genocide at the hands of Porfirio Diaz and the Federales, which capped
four centuries of little-known Yaqui resistance to European

In the end, it turns out that none of Chu's children as they're
presented in the play are hers. Her children were all taken away
and murdered in the genocide. She gathered Armida's mother, aunt and
uncle to her to fill the void. (The horrific description of the mass
slaughter alone insures that this play is not going very far into the

Powerful, serious material. And Valdez doesn't always treat it
reverentially, as many lesser playwrights would. The introduction of a
kind of grotesque humor makes it all the more powerful at times. As when
Aunt Oralia (Rosa Escalante) wonders, "Can't you just yank that little
sucka [the dead fetus] out?" or Uncle Profe explains the incest by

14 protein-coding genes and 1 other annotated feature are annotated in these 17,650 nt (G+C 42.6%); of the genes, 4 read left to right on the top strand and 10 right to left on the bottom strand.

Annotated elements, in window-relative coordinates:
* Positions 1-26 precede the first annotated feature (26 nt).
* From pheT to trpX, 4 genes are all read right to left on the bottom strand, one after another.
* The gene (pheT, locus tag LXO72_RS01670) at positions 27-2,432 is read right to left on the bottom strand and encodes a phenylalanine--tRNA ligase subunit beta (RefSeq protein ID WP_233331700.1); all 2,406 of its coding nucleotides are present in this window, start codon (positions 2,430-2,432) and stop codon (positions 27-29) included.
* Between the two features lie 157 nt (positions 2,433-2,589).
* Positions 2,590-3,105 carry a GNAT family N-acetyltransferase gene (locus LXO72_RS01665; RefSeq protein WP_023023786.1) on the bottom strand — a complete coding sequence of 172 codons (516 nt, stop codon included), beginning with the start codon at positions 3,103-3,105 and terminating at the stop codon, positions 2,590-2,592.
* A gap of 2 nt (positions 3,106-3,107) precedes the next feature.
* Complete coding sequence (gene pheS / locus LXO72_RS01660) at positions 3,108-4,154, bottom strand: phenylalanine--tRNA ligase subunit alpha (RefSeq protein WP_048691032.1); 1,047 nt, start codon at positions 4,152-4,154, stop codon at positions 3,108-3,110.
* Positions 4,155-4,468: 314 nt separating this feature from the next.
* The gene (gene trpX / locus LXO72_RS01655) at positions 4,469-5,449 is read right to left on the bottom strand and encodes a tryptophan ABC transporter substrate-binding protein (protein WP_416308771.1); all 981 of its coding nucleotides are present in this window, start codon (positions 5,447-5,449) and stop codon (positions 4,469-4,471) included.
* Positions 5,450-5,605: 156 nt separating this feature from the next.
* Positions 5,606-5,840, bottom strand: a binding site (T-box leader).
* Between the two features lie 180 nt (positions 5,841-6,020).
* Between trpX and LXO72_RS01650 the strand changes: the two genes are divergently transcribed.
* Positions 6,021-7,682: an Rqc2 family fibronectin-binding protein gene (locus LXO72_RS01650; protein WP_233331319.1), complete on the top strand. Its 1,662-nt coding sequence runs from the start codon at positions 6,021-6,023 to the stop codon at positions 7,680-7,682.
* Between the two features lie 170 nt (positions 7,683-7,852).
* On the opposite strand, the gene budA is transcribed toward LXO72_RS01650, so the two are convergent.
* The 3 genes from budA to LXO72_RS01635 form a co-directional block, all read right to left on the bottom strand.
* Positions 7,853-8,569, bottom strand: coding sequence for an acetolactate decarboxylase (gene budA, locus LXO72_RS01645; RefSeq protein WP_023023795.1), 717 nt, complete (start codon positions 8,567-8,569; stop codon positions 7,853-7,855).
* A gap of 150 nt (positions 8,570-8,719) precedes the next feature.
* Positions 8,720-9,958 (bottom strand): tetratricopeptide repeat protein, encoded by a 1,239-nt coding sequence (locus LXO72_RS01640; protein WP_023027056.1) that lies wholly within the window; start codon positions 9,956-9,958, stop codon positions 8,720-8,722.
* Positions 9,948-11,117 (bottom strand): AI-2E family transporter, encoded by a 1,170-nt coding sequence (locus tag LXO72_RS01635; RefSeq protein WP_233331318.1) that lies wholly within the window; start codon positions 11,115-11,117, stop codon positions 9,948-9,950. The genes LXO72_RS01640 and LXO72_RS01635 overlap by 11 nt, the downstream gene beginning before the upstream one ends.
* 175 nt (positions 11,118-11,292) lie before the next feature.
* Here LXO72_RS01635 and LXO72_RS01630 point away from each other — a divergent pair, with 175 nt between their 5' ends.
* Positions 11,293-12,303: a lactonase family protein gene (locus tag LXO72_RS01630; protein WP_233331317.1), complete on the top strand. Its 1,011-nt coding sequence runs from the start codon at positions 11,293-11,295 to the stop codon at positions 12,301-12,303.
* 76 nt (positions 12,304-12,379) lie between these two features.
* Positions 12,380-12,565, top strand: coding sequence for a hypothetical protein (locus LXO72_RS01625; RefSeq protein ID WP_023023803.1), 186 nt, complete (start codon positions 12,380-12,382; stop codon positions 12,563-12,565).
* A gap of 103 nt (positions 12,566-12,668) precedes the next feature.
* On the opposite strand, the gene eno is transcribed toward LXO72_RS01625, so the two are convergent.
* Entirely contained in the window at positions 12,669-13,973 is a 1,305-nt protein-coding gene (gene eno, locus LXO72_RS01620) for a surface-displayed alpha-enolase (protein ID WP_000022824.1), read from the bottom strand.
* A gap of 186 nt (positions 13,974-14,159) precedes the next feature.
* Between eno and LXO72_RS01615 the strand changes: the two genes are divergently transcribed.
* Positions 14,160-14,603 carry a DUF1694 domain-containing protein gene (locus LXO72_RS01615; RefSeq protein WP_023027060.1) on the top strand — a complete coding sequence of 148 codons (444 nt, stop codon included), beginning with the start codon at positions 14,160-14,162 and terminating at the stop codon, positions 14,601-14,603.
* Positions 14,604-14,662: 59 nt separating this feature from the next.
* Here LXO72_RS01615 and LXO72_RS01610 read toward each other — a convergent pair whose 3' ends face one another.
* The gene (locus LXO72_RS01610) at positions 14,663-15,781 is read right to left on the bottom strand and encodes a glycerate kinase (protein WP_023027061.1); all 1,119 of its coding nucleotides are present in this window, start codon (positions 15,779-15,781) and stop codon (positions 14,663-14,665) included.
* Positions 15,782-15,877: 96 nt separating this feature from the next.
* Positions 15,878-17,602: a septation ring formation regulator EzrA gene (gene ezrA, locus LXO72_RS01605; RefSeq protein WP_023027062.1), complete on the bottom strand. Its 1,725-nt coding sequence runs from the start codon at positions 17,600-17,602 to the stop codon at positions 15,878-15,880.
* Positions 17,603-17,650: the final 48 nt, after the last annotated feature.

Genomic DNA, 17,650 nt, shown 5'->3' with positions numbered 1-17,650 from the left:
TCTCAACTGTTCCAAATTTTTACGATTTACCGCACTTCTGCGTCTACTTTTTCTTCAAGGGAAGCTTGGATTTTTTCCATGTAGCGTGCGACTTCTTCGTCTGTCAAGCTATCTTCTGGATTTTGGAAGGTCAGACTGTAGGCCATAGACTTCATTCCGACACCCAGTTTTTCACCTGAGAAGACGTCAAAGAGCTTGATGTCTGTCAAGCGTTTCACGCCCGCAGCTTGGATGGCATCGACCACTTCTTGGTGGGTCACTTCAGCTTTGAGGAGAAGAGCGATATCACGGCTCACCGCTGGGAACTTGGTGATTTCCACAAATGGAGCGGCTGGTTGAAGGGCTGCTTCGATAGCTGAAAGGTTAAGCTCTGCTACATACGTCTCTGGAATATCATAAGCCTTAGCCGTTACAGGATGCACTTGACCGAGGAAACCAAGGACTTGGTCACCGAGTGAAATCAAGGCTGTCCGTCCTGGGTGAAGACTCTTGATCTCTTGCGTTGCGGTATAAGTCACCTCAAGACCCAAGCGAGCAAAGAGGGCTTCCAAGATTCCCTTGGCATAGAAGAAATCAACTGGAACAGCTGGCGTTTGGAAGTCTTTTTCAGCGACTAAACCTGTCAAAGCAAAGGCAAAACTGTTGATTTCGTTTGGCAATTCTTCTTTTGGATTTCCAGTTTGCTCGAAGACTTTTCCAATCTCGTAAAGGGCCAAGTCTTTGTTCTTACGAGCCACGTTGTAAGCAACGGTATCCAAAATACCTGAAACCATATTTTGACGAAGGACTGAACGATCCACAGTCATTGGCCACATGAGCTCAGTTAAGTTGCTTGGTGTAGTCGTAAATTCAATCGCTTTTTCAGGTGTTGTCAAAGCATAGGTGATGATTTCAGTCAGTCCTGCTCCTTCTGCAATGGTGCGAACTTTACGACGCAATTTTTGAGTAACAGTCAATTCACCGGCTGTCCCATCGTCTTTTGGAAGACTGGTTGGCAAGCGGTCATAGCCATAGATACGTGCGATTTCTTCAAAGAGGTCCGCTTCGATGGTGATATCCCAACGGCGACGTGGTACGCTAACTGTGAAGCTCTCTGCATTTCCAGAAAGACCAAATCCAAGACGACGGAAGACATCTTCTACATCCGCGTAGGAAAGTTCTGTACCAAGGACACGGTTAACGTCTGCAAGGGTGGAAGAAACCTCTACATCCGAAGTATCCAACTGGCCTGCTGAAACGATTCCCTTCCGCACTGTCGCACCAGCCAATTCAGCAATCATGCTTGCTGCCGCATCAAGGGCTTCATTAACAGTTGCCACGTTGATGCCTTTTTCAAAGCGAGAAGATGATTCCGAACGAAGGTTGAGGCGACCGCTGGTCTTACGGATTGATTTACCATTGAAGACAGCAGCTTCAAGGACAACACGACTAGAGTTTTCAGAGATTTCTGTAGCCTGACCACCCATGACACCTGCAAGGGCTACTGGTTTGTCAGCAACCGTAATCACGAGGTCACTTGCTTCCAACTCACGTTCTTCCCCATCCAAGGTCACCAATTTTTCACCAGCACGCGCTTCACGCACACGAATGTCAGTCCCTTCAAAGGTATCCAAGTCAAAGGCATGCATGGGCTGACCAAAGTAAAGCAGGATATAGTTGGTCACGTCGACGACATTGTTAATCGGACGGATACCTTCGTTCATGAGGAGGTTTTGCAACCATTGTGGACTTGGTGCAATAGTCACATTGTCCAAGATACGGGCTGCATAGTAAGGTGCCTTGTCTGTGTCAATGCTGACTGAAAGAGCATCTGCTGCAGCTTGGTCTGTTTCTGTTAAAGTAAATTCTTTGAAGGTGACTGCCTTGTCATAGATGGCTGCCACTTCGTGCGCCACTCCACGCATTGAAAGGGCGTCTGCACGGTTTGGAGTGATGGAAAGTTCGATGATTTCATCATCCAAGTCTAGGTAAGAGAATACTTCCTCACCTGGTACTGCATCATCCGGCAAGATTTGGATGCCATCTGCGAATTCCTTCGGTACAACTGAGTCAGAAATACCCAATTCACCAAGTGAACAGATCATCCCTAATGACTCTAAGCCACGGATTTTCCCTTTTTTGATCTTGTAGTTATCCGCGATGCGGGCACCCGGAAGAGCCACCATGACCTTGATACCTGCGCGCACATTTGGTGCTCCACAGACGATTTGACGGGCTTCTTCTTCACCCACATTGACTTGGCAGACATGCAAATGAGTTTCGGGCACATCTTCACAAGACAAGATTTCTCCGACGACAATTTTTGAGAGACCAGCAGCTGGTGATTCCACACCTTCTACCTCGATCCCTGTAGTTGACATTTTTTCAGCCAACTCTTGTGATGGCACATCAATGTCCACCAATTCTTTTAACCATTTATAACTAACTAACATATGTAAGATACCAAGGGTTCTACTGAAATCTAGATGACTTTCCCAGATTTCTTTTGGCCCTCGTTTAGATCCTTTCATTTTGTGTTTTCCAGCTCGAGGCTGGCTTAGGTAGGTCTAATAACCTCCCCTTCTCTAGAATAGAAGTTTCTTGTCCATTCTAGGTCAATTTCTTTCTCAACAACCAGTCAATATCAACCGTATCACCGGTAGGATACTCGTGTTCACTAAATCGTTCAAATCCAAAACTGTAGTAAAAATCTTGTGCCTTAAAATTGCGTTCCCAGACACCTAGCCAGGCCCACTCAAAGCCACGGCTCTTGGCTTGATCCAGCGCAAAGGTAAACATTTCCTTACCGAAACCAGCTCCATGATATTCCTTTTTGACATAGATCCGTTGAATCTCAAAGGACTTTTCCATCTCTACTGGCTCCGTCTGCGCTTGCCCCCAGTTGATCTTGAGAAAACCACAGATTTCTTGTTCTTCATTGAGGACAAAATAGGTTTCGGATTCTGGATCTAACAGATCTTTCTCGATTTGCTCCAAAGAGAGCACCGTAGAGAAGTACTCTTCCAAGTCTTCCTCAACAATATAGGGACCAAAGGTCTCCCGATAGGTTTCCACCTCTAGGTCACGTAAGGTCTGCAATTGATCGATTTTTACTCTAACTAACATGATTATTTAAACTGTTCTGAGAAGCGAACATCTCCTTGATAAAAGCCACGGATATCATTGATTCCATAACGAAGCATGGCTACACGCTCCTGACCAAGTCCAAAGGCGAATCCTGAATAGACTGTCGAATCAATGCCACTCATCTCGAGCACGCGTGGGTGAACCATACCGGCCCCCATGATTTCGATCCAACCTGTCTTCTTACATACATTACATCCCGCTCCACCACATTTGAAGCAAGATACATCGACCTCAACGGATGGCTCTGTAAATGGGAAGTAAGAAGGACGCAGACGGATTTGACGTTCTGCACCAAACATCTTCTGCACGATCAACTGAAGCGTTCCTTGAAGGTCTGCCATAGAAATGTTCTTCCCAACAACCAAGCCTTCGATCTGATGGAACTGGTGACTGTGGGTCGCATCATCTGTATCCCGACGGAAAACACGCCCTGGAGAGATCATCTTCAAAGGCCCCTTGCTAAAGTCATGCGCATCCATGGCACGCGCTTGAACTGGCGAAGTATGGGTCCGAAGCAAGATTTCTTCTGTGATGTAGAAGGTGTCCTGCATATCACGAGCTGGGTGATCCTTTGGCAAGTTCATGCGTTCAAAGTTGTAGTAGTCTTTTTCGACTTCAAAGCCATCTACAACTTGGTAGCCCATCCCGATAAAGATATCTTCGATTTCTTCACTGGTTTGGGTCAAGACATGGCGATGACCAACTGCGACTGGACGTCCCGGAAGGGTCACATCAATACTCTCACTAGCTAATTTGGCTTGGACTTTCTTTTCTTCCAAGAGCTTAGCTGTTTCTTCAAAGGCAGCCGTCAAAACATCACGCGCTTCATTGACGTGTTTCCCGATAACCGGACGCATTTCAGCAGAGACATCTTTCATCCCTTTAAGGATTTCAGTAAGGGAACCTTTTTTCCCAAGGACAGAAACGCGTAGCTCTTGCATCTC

saying simply, "We were always very close."

To his credit, Valdez doesn't treat the Chicano family reverentially,
either. He understands that they can be quite conservative even though
they've been victims (or because they've been victims). He satirizes
them and creates a number of characters that, like the satirical figures
of the actos, are one-dimensional types. With an Oralia, that
works to project a sense of how self-protective she is about the past,
but this is ultimately a play of terrible family secrets, and having the
weight of those secrets fall on an Armida who is little more than a plot
mechanism and Berkeley-activist-type blunts the force of the drama.

It's not simply a matter of an uneven cast, one that ranges all the way